Primary schools are not spoilt for choice when it comes to picking a new head.
There are plenty of deputies in secondary schools to fill headships. But in the primary sector there are barely enough to comply with the old requirement of five applicants on the short-list.
After allowing for posts filled by existing heads, about 1,400 primary schools each year will need to give someone their first taste of power.
There are 13,000 or so primary deputies aged between 35 and 54 who might be expected to fill most of these headships. Assume 20 per cent of them are too new to be looking for promotion and another 20 per cent don't want the job. This would leave between 7,500 and 8,000 deputies, or at best six deputies per headship.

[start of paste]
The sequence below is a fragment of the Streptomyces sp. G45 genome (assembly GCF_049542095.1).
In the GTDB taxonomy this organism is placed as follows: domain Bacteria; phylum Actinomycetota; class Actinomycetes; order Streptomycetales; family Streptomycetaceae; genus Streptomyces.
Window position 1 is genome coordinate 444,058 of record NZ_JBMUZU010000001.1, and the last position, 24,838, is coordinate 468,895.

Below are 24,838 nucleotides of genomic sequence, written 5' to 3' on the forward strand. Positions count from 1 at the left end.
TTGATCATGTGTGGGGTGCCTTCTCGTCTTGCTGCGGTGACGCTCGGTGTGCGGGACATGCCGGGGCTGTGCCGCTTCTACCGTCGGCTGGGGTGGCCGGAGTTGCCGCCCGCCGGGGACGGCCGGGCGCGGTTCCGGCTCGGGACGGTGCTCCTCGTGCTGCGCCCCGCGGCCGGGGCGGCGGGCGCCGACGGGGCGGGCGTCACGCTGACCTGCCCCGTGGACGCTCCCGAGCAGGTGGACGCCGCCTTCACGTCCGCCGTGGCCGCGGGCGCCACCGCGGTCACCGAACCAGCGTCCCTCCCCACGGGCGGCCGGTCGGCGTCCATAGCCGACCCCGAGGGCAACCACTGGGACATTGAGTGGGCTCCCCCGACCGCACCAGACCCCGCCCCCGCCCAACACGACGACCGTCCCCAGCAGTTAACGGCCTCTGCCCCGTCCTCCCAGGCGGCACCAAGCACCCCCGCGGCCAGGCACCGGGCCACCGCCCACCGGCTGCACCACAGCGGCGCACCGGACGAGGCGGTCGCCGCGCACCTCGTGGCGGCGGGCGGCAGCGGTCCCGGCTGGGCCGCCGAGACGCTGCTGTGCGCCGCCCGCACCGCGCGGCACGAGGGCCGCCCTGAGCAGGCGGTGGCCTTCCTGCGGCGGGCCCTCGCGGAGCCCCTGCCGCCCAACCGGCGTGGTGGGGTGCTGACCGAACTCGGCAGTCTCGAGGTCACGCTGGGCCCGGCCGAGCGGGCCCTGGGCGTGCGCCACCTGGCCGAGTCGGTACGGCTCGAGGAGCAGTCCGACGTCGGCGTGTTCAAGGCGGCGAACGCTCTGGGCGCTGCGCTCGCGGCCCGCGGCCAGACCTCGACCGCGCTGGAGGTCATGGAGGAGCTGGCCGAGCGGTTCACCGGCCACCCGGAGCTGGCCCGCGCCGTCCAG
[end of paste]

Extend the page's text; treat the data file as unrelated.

If the 50 to 54 age group is excluded there could be fewer than five deputies chasing each headship. A comparable analysis would show that 45 deputies were chasing each secondary post.
One in three primary teachers over 50 is either a head or a deputy while some primary teachers have become deputies, or even heads, before they are 30.
Only around one in eight secondary teachers is in senior management, and the youngest headteachers are in their early 30s.
The large number of teachers who have left the profession over the past few years means that there were only about 18,000 teachers between 55 and 59 in 1998 - compared with 55,000 aged between 50 and 54.
The relative absence of classroom teachers over 55 goes some way to explain the high percentage of senior staff in this age group. However, government offers to provide funding to allow some heads over 55 to retire early will, no doubt, have the effect of cutting the numbers of heads in this age group.
John Howson is a visiting professor at Oxford Brookes University. E-mail: email@example.com